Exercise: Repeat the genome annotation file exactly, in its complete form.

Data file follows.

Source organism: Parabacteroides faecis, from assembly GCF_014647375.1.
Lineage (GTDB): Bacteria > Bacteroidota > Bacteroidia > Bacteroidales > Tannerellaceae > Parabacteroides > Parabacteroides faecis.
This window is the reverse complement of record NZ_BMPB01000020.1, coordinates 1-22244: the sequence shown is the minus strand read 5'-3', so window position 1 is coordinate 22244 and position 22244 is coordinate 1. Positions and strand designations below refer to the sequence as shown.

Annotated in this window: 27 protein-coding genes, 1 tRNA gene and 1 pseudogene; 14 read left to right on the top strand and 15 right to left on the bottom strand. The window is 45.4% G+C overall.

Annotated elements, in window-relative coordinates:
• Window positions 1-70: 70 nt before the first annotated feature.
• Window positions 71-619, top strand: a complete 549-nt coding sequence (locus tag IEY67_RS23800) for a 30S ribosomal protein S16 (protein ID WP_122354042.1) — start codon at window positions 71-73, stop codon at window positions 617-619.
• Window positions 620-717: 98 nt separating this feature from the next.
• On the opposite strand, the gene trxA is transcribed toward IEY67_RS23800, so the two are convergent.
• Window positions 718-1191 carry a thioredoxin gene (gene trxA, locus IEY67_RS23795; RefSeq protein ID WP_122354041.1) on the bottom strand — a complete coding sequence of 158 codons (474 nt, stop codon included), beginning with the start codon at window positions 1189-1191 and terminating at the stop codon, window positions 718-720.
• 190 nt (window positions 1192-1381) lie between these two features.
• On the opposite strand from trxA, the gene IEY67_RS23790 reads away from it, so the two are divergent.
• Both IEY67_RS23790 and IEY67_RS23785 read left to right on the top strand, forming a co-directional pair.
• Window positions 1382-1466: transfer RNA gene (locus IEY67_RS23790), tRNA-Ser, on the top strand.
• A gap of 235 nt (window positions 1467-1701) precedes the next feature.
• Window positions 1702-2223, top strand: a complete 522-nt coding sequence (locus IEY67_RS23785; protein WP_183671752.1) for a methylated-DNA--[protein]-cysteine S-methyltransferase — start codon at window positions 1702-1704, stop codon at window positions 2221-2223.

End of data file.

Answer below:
Source organism: Parabacteroides faecis, from assembly GCF_014647375.1.
Lineage (GTDB): Bacteria > Bacteroidota > Bacteroidia > Bacteroidales > Tannerellaceae > Parabacteroides > Parabacteroides faecis.
This window is the reverse complement of record NZ_BMPB01000020.1, coordinates 1-22244: the sequence shown is the minus strand read 5'-3', so window position 1 is coordinate 22244 and position 22244 is coordinate 1. Positions and strand designations below refer to the sequence as shown.

Annotated in this window: 27 protein-coding genes, 1 tRNA gene and 1 pseudogene; 14 read left to right on the top strand and 15 right to left on the bottom strand. The window is 45.4% G+C overall.

Annotated elements, in window-relative coordinates:
• Window positions 1-70: 70 nt before the first annotated feature.
• Window positions 71-619, top strand: a complete 549-nt coding sequence (locus tag IEY67_RS23800) for a 30S ribosomal protein S16 (protein ID WP_122354042.1) — start codon at window positions 71-73, stop codon at window positions 617-619.
• Window positions 620-717: 98 nt separating this feature from the next.
• On the opposite strand, the gene trxA is transcribed toward IEY67_RS23800, so the two are convergent.
• Window positions 718-1191 carry a thioredoxin gene (gene trxA, locus IEY67_RS23795; RefSeq protein ID WP_122354041.1) on the bottom strand — a complete coding sequence of 158 codons (474 nt, stop codon included), beginning with the start codon at window positions 1189-1191 and terminating at the stop codon, window positions 718-720.
• 190 nt (window positions 1192-1381) lie between these two features.
• On the opposite strand from trxA, the gene IEY67_RS23790 reads away from it, so the two are divergent.
• Both IEY67_RS23790 and IEY67_RS23785 read left to right on the top strand, forming a co-directional pair.
• Window positions 1382-1466: transfer RNA gene (locus IEY67_RS23790), tRNA-Ser, on the top strand.
• A gap of 235 nt (window positions 1467-1701) precedes the next feature.
• Window positions 1702-2223, top strand: a complete 522-nt coding sequence (locus IEY67_RS23785; protein WP_183671752.1) for a methylated-DNA--[protein]-cysteine S-methyltransferase — start codon at window positions 1702-1704, stop codon at window positions 2221-2223.